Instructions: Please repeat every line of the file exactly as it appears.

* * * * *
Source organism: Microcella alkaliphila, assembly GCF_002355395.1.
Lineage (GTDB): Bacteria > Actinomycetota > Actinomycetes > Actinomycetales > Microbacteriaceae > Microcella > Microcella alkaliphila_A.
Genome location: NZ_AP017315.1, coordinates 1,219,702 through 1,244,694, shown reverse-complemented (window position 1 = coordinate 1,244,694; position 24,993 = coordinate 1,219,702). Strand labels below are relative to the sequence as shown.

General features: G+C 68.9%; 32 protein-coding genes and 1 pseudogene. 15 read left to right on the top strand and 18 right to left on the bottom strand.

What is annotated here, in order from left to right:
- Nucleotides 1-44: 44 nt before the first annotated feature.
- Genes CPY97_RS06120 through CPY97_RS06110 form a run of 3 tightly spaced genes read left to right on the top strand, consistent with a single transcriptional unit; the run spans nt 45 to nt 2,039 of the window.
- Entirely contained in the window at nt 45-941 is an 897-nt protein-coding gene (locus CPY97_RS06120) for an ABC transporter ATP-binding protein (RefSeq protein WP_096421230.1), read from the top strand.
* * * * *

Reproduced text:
Source organism: Microcella alkaliphila, assembly GCF_002355395.1.
Lineage (GTDB): Bacteria > Actinomycetota > Actinomycetes > Actinomycetales > Microbacteriaceae > Microcella > Microcella alkaliphila_A.
Genome location: NZ_AP017315.1, coordinates 1,219,702 through 1,244,694, shown reverse-complemented (window position 1 = coordinate 1,244,694; position 24,993 = coordinate 1,219,702). Strand labels below are relative to the sequence as shown.

General features: G+C 68.9%; 32 protein-coding genes and 1 pseudogene. 15 read left to right on the top strand and 18 right to left on the bottom strand.

What is annotated here, in order from left to right:
- Nucleotides 1-44: 44 nt before the first annotated feature.
- Genes CPY97_RS06120 through CPY97_RS06110 form a run of 3 tightly spaced genes read left to right on the top strand, consistent with a single transcriptional unit; the run spans nt 45 to nt 2,039 of the window.
- Entirely contained in the window at nt 45-941 is an 897-nt protein-coding gene (locus CPY97_RS06120) for an ABC transporter ATP-binding protein (RefSeq protein WP_096421230.1), read from the top strand.